There is an argument out there that languages become popular because they have one or more “killer apps” written in them which motivate developers to flock to that ecosystem. Ruby obviously had Ruby on Rails; in recent years, Python has had many numerical analysis and machine learning libraries such as Numpy, Pandas, Scikit-Learn, and TensorFlow. Although Java doesn’t have any one killer app, it’s both an established enterprise player, as well as host to most of the Apache applications (each of which is itself a killer app).

(Although Apache Storm is an honorable mention as a production quality Clojure application, it does not technically count for two reasons. First, the project was before-its-time and appears less popular than both Apache Spark’s Streaming and Apache Flink, neither of which are true streaming solutions and both of which post-date Storm. Second, although Storm is primarily written in Clojure, its API’s are heavily buried in Java API’s to the extent that most users are probably unaware of its Clojure implementations.)

Rich Hickey and Cognitect developed a killer app in and for Clojure — the distributed database system Datomic. Datomic is an attempt at creating a Datalog-powered fact-database, albeit one with clever locking, distribution, and caching mechanisms baked in. Datomic is truly elegant in that it handles distributed reads/writes/locking, maintains an immutable history (enabling audits and time traveling), caches in client memory (e.g. no separate cache layer required), and that it bakes in its own ORM (if you’re okay with all your objects looking like Clojure maps).

However, Datomic is an exclusively commercial offering. This does partially make sense; it relies upon backends like AWS, and its appeal as a database is to those who would want its powerful enterprise capabilities and its all-in-one nature. However, it’s a loss for the community that such a powerful and motivating app sits behind a paywall. If people had to pay for Ruby on Rails, it’s arguable that both Ruby and Rails would not be where they are today; but the fact that they were both free meant that a community rapidly formed around Rails, even despite the fact that it was written in Ruby. If both Clojure and Datomic were completely free, more people might flock to Clojure to be able to more easily consume Datomic.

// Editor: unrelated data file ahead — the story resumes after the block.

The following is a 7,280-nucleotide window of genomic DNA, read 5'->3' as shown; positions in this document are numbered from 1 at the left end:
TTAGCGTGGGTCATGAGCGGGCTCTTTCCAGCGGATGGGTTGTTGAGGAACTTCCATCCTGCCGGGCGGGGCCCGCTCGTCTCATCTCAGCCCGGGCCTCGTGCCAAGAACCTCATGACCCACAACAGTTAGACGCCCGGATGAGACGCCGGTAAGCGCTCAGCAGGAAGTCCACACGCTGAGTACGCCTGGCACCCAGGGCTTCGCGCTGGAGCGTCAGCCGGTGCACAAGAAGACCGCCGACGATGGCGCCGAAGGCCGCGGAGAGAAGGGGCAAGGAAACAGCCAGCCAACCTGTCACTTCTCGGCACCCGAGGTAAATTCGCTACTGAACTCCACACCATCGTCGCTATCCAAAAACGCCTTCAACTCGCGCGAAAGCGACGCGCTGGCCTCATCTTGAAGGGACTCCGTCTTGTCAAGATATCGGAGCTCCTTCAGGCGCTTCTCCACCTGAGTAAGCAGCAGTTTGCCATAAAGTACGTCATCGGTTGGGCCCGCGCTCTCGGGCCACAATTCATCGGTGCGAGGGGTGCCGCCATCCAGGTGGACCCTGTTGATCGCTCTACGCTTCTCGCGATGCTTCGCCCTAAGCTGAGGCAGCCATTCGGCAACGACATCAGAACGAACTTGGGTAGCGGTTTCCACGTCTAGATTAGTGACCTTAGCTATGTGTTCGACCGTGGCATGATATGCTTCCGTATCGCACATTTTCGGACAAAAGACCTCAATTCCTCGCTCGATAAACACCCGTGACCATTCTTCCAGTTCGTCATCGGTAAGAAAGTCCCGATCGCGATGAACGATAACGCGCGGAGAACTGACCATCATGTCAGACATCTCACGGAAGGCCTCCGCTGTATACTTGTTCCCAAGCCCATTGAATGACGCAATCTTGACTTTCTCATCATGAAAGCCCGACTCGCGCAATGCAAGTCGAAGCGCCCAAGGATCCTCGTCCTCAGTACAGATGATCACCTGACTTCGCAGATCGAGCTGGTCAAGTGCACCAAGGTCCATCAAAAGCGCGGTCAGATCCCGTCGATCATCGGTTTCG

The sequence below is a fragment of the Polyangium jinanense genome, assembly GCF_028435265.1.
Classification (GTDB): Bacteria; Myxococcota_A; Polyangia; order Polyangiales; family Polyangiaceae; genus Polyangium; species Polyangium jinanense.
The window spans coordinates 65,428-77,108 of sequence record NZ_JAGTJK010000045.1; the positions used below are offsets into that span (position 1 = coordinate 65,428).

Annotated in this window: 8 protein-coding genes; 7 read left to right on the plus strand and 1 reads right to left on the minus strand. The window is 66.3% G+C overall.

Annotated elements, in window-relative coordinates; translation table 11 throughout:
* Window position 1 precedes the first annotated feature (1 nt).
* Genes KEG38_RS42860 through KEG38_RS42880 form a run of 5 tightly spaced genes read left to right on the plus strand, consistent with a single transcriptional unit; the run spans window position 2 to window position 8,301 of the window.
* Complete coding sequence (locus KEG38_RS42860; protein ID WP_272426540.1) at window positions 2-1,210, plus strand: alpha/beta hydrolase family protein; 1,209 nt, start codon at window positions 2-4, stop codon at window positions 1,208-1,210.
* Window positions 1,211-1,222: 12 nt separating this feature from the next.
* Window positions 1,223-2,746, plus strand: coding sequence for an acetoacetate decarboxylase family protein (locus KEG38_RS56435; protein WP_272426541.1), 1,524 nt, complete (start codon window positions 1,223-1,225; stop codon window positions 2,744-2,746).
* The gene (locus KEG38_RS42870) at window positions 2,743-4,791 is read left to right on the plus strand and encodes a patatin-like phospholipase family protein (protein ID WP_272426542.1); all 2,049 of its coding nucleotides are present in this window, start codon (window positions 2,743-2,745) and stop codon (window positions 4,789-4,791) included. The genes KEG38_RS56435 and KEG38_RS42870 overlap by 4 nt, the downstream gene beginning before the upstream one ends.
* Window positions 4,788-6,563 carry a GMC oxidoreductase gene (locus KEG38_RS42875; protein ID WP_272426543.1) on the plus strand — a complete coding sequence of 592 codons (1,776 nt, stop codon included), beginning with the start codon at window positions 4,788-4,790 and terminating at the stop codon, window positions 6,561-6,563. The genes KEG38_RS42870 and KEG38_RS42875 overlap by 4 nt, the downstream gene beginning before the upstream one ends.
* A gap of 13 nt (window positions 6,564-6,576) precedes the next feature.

Clojure’s Maintainers Do Not Communicate Enough

There was another Clojure controversy which managed to span nearly a year: introducing tuples to Clojure. Zach Tellman, a prominent Clojure library author, attempted to contribute a patch to Clojure to provide some data structures which he believed would be more performant and optimal for Clojure’s runtime. After nearly nine months of discussion and waiting for consideration, Rich Hickey (Clojure’s author) turned around and made his own tweak without informing Zach and without bringing him into the discussion until after the change had already been shipped. Although he made strong technical arguments for doing things his way, his behavior was not the kind you would expect from a gracious open source contributor.

Zach eventually wrote an essay expressing his sentiments about the Clojure development model. It may not be fair to characterize what transpired as backroom-cigar-parlor planning on the part of Hickey/Cognitect, but it definitely flies in the face of the spirit of modern open source software to have an openly visible code base but a closed development model. If open source contributors can’t be treated as proper contributors and have proper discussions with the language maintainers as code develops, then the code base is clearly not open, despite its source being made available. It would be more honest in this case for Clojure’s maintainers to officially announce that bug fixes may be accepted but that feature requests and code reviews may and probably will be rejected at an unspecified future date.

Where to Go from Here?

I still think Clojure is one of the most elegant languages I’ve ever worked with, and I think that it’s still a true beauty to work with once you’ve gotten going with it. However, between a steep learning curve, lack of open-source killer apps, lack of bidirectional openness with the community, and a lack of fun Clojure libraries which speak to developer happiness, I do tend to agree with the assessment that Clojure is stagnating (I ultiamtely disagree with the author of the article and wouldn’t go so far as to say it’s dying). With modern and fun languages which give many of the same benefits of Clojure but with easier learning curves and cleaner and easier experiences such as Kotlin, Elixir, Golang, etc., Clojure couldn’t really afford to play things out the way it did. I’ll continue to keep an eye on Clojure and see where using it makes sense; but I suspect it’s already lost the war of developer interest (and my own, for now).


© Jeff Rabinowitz, 2020